Dragons, Angels, and a Hot Babe: Morea v1: “Angels’ Blood”

“Morea” is yet another Christophe Arleston series and, honestly, by far the worst.

It has potential.  There’s some nice action beats.  The chance to see flying cars working inside cities is always cool, even if “The Fifth Elements” and Jean-Claude Mezieres beat Arleston and artist Thierry Labrosse to it 20 years ago now.

I love the swirling smoke from the car leading the eye through the panel.

I love the swirling smoke from the car leading the eye through the panel.  The in-perspective sound effect works, too.

Knowing Your Audience

The problem is just that everything is so shallow and so unbelievably pandering to horny 16 year olds.

The really funny part of it is that Arleston builds in an excuse for that in the story.  You see, the events center around a conglomerate company with a big health care component.  So only healthy good looking people should work there.  That means lots of women spilling out of their two-sizes-too-small tops and looking uncomfortable in their micro-mini-skirts and walking tall in their heels.

The men, of course, are drawn in their 1920s Newsboys best.

Morea office attire

Whoops! Someone dropped their papers! Now they can bend over for the panel…  This must be Milo Manara’s favorite book.

Look, most comics and movies dabble in this to some degree.  Movies like to cast attractive people.  Comic artists like to draw attractive people looking their absolute best, and never have to worry about the practicality of it all.

It’s not good looking people I have a problem with; it’s the obviously titillating pandering crap that takes over this book.

Then mix in the brothel, the sword landing two inches from a woman’s crotch, the shower scene, the upskirt shot, and the wake-from-the-dead-topless scene, it all starts to feel like it’s trying too hard to pander to a specific comics-reading element.

Oh, and don’t forget the promiscuous head of security:

Morea security guard is particularly revved up

Not to pile on, but I see the crossbar-I in the wrong places here, too.

I think by this point in the story, that just made me laugh. That’s kind of when I realized that Arleston knew what he was doing.  He wasn’t being a perverted writer; he was just writing to his specific audience: perverts.

Look, even “Ekho” has its moments of unnecessary titillation, but there’s a larger story there that it doesn’t distract from. It has talking animals and beautiful locations and action and adventure and a sense of awe. Also, the characters have personalities.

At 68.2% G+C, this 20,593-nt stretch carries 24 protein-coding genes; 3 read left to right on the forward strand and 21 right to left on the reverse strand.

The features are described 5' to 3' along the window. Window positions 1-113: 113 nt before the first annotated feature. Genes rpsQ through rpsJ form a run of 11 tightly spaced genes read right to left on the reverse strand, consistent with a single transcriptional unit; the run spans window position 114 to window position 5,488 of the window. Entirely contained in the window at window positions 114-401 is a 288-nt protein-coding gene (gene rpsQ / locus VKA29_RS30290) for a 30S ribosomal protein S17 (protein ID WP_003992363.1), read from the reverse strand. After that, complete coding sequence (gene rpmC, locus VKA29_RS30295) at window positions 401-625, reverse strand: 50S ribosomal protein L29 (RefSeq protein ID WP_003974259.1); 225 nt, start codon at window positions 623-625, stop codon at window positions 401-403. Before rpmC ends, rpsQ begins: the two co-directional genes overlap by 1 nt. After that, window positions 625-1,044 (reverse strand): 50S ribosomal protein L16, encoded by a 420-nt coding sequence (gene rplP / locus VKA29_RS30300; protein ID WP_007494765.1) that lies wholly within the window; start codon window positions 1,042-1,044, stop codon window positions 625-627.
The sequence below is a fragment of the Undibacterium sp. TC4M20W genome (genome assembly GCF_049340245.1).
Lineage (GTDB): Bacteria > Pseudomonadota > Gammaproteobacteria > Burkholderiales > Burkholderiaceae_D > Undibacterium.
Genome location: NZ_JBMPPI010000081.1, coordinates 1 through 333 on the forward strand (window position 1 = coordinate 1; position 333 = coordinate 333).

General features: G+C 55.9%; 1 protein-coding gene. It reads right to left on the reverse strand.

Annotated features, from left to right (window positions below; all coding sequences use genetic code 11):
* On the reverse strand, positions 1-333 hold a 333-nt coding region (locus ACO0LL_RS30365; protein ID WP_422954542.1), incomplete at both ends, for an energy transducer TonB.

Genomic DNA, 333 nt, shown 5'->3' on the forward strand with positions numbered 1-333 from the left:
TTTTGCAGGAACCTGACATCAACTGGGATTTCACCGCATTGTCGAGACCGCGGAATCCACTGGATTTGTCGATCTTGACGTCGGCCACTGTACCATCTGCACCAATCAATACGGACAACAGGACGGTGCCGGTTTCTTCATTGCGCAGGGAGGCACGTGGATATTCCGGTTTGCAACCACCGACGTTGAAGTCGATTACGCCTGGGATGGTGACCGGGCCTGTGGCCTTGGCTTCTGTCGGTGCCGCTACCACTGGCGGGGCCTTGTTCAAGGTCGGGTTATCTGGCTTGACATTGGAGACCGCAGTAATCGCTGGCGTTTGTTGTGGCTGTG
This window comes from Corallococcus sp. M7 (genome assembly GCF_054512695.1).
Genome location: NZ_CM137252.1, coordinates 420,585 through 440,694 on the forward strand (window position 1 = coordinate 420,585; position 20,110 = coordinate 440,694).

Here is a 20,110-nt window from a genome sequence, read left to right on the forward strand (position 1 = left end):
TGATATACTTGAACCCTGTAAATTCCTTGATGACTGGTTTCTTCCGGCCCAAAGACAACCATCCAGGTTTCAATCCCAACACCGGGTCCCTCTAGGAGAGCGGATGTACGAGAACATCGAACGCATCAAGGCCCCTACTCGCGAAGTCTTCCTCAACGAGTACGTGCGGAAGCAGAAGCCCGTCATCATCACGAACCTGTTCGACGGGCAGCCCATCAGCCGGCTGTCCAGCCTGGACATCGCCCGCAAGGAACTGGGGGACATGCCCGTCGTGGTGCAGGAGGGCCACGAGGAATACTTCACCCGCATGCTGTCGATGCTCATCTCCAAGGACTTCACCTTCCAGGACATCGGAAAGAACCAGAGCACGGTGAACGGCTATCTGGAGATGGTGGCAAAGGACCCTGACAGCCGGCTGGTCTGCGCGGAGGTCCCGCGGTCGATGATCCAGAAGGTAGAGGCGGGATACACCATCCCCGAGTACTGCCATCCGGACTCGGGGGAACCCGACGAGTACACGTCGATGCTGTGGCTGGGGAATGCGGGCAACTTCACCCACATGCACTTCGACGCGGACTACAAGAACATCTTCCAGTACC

I’m OK with including good-looking people in a comic and even using that to a certain degree.  With “Morea,” it just all feels forced and blatant. It distracts from what would otherwise be a decent albeit paint-by-numbers story.

 

The Coloring Is the Weirdest Part

The weirdest thing about the book, though, is its coloring.  It has an interesting style.  It looks like it was coloring with a marker tool in an iPad app or something.

There are times when you can clearly see the brush stroke from the digital pen.  But then it cuts out in odd ways.  They’re not necessarily in line with the bone under-structure on the body where these things happen, but they try to form flat planes on rounded body parts.

Everything looks shiny and super slick, from skin tones to jackets to buildings.  I’m not sure exactly what Christian Goussale is going for here.  It’s nice that he has a unique style and it works well in certain places, but it feels overdone in general.

Look, even Morea’s butt is shiny and well-sculpted in the coloring:

The butt of Morea

No, I’m not going to show you how well defined her breasts are….  (See the header image above for an idea from the cover to this volume.)

The coloring takes something that looks vaguely photo-referenced and turns it into an awkward cartoon.

The funny thing is that Lacrosse has moments of greatness in his art.  His style works well in action scenes, particularly in scenes were cars are racing around.  He imbues those vehicles with a life and bounce. Even when they crash, it looks exciting.

Thierry Lacrosse draws great car action sequences, like this crash

Here, also, Goussale tunes down his coloring style.  That car crash looks great.  Then you turn the page and here’s the first panel:

Color closeup in Morea

That’s a lot of coloring work.  It’s particularly distracting on his leading forearm and on his pointy right cheek.  I just don’t get it.

 

Recommended?

Nope.

I already bought volume 2, though.  I’ll read it to see if the story gets more interesting.  A third issue is due out in English next week, but it’ll take a miracle for me to put money down on it.

Morea v1 cover

(This is Pipeline BD 100 review #40.)

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